||"I believe the accelerated tempo is used in many pictures to get around a technical difficulty...it's never really satisfactory."
||"You mean that everything happens too quickly."
||"In most pictures, yes."
François Truffaut talking to Alfred Hitchcock
proving that today's climate of micro-cutting
would be anathema to two of cinema's greats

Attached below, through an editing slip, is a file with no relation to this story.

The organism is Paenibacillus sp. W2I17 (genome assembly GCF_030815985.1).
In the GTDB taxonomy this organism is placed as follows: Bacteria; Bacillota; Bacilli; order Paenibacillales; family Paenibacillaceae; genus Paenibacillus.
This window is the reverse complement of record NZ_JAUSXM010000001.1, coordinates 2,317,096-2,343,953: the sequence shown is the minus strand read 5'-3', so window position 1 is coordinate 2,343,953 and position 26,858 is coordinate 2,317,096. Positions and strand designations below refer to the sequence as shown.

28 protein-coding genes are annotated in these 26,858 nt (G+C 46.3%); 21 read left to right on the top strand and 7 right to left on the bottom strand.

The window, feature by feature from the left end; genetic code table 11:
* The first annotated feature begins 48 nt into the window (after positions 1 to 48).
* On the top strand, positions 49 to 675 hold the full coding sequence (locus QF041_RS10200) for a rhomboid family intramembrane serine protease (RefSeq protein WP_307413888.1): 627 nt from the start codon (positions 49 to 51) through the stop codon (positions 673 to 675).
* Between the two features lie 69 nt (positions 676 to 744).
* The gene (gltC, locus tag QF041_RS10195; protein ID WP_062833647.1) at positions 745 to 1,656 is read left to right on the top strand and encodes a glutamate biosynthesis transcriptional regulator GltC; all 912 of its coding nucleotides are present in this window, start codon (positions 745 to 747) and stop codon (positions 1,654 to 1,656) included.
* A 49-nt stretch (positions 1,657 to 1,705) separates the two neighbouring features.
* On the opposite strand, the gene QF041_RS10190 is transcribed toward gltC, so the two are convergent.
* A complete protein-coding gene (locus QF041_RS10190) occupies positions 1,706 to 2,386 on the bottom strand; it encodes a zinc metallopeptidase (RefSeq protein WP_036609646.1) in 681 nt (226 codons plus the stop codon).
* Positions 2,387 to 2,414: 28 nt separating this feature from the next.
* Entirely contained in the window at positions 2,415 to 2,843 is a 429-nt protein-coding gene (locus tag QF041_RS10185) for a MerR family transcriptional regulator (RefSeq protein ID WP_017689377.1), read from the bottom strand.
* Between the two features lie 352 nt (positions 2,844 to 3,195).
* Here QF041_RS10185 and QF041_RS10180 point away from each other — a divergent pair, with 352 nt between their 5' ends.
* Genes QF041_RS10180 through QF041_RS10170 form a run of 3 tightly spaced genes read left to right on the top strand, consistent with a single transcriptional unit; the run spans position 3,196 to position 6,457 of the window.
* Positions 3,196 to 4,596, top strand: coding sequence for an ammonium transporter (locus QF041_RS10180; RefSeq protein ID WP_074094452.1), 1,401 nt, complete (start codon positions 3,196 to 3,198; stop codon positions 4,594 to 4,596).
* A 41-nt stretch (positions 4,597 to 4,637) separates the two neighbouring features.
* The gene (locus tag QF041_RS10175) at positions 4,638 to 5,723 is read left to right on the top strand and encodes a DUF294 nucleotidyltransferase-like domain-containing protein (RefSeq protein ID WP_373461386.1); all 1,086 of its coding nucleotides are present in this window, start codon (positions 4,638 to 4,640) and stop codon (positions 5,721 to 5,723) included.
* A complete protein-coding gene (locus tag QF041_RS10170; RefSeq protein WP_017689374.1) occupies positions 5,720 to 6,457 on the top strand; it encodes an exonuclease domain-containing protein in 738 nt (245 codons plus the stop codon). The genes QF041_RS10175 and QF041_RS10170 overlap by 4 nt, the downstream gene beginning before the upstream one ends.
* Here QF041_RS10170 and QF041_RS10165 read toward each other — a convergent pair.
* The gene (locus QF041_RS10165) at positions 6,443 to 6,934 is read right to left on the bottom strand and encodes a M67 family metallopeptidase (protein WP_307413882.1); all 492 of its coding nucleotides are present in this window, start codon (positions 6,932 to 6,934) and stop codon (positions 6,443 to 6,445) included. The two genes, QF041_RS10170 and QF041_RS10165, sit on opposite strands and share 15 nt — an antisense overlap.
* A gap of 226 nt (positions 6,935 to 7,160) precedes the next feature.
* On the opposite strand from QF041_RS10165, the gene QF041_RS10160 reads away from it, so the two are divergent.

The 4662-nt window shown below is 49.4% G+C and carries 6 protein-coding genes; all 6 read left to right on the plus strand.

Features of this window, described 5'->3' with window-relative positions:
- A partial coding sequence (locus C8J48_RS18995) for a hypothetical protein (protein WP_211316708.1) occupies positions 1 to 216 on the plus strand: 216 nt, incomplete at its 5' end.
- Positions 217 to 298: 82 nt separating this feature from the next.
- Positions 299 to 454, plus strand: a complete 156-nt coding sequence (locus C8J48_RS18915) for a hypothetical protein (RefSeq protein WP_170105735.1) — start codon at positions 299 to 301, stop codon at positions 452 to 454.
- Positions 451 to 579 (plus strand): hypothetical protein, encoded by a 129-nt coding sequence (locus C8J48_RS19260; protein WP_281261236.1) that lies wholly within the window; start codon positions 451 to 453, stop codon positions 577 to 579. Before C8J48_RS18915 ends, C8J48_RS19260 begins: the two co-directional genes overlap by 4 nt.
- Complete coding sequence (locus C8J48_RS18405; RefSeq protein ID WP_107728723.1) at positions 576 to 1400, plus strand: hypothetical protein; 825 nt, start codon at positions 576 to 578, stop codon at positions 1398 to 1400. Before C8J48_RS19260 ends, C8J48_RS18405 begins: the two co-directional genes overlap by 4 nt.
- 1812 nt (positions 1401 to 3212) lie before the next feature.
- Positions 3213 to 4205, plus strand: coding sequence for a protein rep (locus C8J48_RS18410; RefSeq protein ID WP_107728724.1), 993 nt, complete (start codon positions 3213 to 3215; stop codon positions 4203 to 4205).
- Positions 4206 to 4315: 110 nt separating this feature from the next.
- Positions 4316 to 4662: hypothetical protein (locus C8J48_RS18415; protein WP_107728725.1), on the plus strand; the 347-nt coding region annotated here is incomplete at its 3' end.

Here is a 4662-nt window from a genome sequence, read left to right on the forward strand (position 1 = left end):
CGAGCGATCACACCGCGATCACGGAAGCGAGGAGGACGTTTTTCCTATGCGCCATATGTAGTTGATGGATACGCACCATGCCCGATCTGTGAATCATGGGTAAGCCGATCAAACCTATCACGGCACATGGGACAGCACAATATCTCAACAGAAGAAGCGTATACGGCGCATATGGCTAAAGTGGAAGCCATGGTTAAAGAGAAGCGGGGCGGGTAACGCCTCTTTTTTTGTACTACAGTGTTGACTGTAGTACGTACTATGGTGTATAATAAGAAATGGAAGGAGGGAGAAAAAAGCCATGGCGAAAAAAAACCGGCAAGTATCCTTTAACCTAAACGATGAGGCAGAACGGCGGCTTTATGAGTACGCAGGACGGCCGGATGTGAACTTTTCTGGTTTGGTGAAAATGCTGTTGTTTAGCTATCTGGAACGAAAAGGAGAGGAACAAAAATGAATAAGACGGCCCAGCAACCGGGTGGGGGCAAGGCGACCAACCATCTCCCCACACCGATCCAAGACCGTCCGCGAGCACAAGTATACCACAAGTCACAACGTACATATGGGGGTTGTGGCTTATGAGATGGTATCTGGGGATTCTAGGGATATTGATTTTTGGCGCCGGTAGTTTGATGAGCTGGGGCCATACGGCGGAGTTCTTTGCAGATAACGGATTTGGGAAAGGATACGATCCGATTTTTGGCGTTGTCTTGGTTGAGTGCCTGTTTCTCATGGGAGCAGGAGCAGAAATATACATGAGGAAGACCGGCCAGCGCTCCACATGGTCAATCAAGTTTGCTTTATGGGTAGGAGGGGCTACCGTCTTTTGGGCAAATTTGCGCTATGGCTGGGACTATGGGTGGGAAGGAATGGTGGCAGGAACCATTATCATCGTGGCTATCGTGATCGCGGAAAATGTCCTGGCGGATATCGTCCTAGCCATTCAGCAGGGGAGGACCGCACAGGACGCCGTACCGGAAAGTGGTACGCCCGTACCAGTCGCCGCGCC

The further forward we march, the more we are liable to forget. That's not a quote. Well, yes it is but not from a celebrated outside source. I wrote those words very well aware that at the time of writing, we are smack in the middle of poppy-time, a period in which the British people are urged to remember all those who fell and keep falling while defending their and their leaders' notion of British democracy. In some cases, I'm incredibly moved by the sacrifices of others and applaud our culture's (sadly idiosyncratic) readiness to acknowledge the past and maintain a link to the terrible human cost of our historically absurd social comfort. Regrettably, things and people do get lost in the continuous forward shuffle that is the present. Part of my contribution to the site and indeed an aspect of the site itself, is to keep the forgotten remembered. I met someone over 18 a few days ago who had not even heard of Alfred Hitchcock and that pulled me up short. That's scary. If the current generation are standing on the shoulders of giants then it's good, and some may say vitally important, to acknowledge those giants. Hitchcock wrote the suspense guidebook and all we've been doing ever since is riffing off his originals.